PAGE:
With the graphical configuration tools I can create pin muxing and clock configurations:

Pins Tool

Pins Tool

Clocks Tool

Clocks Tool

Secure and Non-Secure

The SDK comes with demos using secure + non-secure application parts. To make it easy, the projects have TrustZone settings for the compiler and linker:

TrustZone Project Settings

TrustZone Project Settings

I have started playing with TrustZone, but this is subject of a follow-up article.

Erase Flash

Dealing with a ARM Cortex-M33 multicore device for sure is a bit more complex than just using an old-fashioned single Core M0+. Because of the secure and non-secure features, it might be necessary to get things back into a clean state. So this is what worked best for me:

  1. Have a non-secure and simple project present in the workspace. I’m using the ‘led_blinky’ from the SDK examples.

    LED Blinky

    LED Blinky

  2. Power the Board with IP5 USB connector (P5: cable with the yellow dot) and debug it with the onboard LPC-Link2 connector (P6).

    LPC55S69 Power and Debug

    LPC55S69 Power and Debug

  3. With that project selected, erase the flash using the action in the Quickstart Panel.

    Erase Flash Using Linkserver

    Erase Flash Using Linkserver

  4. Select core 0 for the erase operation:

    Select core for Flash Erase

    Select core for Flash Erase

  5. This should work without problems.PressOK the dialog:

    Operation Successful

    Operation Successful

  6. At this point I recommend to disconnect and re-connect the P6 (Debug) cable.
  7. Now I can program the normal application again:

    Programming Blinky

    Programming Blinky

With this I have a working and known state for my experiments.

Summary

The Easter break is coming to an end and has been interesting at least to say. The NXP LPC55S69-EVK is very appealing: the board is reasonably priced and with all the connectors it is a good way to evaluate the microcontroller. The most interesting thing is that it has a dual-core ARM-Cortex M33 with the ARM TrustZone implementation. To be able to run ‘trusted’ and ‘untrusted’ (e.g. user code) on the same device could be one of the standard models of microcontroller going forward, especially in the ‘internet of things’ area. So I think I have to explore this device and board and its capabilities in at least one follow-up article?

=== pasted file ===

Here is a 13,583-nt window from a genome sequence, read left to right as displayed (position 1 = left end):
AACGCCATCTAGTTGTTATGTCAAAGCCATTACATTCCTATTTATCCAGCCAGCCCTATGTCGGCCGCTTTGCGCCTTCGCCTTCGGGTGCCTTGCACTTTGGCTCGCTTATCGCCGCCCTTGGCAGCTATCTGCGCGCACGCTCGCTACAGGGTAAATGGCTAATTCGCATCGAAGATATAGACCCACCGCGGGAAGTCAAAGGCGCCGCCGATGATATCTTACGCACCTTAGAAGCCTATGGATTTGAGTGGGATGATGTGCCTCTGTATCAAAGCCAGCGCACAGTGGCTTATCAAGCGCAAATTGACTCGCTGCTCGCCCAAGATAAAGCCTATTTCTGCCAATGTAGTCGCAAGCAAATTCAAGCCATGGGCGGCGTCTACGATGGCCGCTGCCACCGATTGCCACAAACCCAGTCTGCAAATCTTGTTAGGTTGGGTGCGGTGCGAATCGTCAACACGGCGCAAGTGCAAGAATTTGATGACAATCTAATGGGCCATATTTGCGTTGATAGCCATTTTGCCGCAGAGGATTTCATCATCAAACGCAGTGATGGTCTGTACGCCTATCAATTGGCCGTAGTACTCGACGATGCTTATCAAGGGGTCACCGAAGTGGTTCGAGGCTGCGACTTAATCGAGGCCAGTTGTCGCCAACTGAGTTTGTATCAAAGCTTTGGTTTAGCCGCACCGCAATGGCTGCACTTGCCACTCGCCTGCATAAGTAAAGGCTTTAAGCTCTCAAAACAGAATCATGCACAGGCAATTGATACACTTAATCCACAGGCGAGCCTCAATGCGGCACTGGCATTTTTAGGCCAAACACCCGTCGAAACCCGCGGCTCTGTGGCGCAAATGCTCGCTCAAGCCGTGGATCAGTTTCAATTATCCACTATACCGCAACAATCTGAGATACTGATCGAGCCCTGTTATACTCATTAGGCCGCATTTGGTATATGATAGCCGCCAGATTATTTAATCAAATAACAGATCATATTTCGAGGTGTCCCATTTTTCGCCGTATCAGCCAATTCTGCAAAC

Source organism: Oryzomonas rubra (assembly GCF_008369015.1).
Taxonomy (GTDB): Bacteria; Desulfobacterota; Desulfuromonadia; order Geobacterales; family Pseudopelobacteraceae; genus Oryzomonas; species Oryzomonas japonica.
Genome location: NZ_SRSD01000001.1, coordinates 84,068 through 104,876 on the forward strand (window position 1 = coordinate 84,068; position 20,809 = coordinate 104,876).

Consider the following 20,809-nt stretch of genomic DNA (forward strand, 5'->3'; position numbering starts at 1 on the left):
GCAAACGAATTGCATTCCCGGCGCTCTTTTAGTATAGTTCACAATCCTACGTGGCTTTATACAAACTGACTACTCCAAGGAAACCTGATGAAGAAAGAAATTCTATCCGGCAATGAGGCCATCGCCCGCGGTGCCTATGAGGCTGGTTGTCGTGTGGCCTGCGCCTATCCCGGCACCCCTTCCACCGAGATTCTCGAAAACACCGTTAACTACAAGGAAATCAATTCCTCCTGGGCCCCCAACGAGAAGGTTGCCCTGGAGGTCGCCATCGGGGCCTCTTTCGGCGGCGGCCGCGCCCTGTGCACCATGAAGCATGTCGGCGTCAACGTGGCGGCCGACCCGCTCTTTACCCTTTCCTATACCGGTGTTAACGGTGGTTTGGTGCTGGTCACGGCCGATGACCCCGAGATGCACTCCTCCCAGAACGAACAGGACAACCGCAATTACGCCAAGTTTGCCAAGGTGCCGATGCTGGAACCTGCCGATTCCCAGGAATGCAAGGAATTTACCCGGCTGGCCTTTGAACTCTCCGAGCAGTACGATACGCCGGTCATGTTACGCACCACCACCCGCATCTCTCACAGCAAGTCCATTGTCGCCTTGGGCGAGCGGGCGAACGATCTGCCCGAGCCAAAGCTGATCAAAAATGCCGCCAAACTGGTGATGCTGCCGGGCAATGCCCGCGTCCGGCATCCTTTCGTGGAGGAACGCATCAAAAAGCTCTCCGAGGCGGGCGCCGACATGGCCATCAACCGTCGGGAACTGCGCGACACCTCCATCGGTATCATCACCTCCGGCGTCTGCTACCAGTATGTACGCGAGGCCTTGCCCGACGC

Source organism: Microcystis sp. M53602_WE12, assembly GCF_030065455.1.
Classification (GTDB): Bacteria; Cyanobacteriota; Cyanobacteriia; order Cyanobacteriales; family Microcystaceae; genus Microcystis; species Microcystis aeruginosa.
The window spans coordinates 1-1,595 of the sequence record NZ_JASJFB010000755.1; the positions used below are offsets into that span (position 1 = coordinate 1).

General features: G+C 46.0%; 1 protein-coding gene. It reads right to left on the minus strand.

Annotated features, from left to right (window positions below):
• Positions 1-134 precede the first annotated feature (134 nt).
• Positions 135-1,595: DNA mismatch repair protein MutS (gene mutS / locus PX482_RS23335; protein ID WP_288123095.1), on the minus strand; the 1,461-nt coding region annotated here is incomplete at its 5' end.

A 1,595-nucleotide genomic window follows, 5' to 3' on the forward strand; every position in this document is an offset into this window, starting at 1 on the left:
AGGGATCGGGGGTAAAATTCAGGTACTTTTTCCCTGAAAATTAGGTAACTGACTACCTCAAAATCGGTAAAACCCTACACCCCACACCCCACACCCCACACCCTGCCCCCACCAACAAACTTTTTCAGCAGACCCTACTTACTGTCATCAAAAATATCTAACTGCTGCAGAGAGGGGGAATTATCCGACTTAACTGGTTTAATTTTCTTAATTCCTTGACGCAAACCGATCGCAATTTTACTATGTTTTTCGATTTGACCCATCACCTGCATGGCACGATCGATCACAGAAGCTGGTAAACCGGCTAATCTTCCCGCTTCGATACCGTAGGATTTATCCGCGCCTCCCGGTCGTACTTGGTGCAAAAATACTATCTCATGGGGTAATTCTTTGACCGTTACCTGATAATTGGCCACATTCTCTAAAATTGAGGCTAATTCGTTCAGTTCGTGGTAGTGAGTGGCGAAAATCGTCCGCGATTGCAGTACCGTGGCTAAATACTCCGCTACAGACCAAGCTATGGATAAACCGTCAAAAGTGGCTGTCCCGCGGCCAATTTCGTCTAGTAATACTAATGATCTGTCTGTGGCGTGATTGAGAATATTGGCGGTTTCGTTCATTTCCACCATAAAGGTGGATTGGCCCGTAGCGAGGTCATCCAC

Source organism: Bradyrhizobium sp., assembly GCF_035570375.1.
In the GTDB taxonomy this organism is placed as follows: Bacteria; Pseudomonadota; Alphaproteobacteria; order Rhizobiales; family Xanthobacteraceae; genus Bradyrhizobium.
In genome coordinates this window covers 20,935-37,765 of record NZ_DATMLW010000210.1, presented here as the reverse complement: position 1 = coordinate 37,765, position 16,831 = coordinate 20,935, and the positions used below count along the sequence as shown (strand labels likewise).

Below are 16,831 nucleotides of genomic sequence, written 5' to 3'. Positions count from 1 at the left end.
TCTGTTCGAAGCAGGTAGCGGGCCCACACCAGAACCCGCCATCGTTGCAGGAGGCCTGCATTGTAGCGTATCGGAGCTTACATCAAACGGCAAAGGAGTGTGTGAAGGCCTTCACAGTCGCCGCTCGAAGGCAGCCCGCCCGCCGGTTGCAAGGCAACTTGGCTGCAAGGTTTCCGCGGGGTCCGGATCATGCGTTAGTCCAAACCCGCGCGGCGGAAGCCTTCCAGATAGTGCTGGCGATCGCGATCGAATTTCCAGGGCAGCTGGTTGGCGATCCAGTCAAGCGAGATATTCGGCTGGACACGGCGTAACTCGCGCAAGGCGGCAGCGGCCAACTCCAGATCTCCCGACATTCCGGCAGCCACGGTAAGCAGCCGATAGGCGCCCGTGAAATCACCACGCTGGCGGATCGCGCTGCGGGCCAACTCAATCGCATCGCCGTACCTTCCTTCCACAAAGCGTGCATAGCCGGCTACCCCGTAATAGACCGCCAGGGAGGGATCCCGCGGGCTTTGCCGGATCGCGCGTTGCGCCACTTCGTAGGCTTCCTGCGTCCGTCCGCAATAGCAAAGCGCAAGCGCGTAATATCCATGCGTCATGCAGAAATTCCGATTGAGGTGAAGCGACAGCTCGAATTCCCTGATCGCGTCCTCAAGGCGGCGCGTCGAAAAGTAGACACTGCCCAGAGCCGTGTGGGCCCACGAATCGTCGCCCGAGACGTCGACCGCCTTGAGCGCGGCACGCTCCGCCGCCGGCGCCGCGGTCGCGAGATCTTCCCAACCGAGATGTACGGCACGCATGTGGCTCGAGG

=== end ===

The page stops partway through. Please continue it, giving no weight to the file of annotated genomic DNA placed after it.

Happy Trusting 🙂

Links

8 thoughts on “First Steps with the LPC55S69-EVK (Dual-Core ARM Cortex-M33 with Trustzone)

  1. I just had a NXP training on this board last week in Minneapolis. Wow, what a part.

    It has some very interesting hardware on it like a very interesting DSP implementation that isn’t mainstream at all. The memory protection stuff is something closer to what’s been around in minicomputers for 45 years but hasn’t been coming to the microcontroller land. This has lots of crypto stuff on it. It has odd things like IIR engines. The SDK now knows how to slice things up for the hardware.

    Yah, if you’re doing DSP kinds of things on the edge in IoT land, this processor is exactly what is required.

    Like

    • The ARM default memory protection say for the M4 has been kind of useless to me. The NXP extensions on it (I used it on the K64F) made it at least somewhat usable with a better/finer memory granularity. I think that might be one of the reasons that the standard ARM Cortex MPU (or even the extensions) have not been used much in the industry. I have not yet looked what the LPC55S69 offers in that space.
      About the DSP implementation: I have not used something like this in my projects, but I guess with all the ‘Alexa & Co.’ stuff getting in more places, maybe this would be the target market for this?
      As for trainings on the LPC55S69: I looked what is available in Europe, and obviously Avnet is running a a series (https://www.avnet.com/wps/portal/silica/resources/training-and-events/event/nxp-lpc55xx-hands-on-training/) with Milan the closest. Unfortunately I’m tight up on that date at the university so I’m exploring things on my own. Who did the training in Minneapolis? Is there material availble somewhere? I had sucess playing with one of the secure/unsecure examples with some clues from the forums.

      Like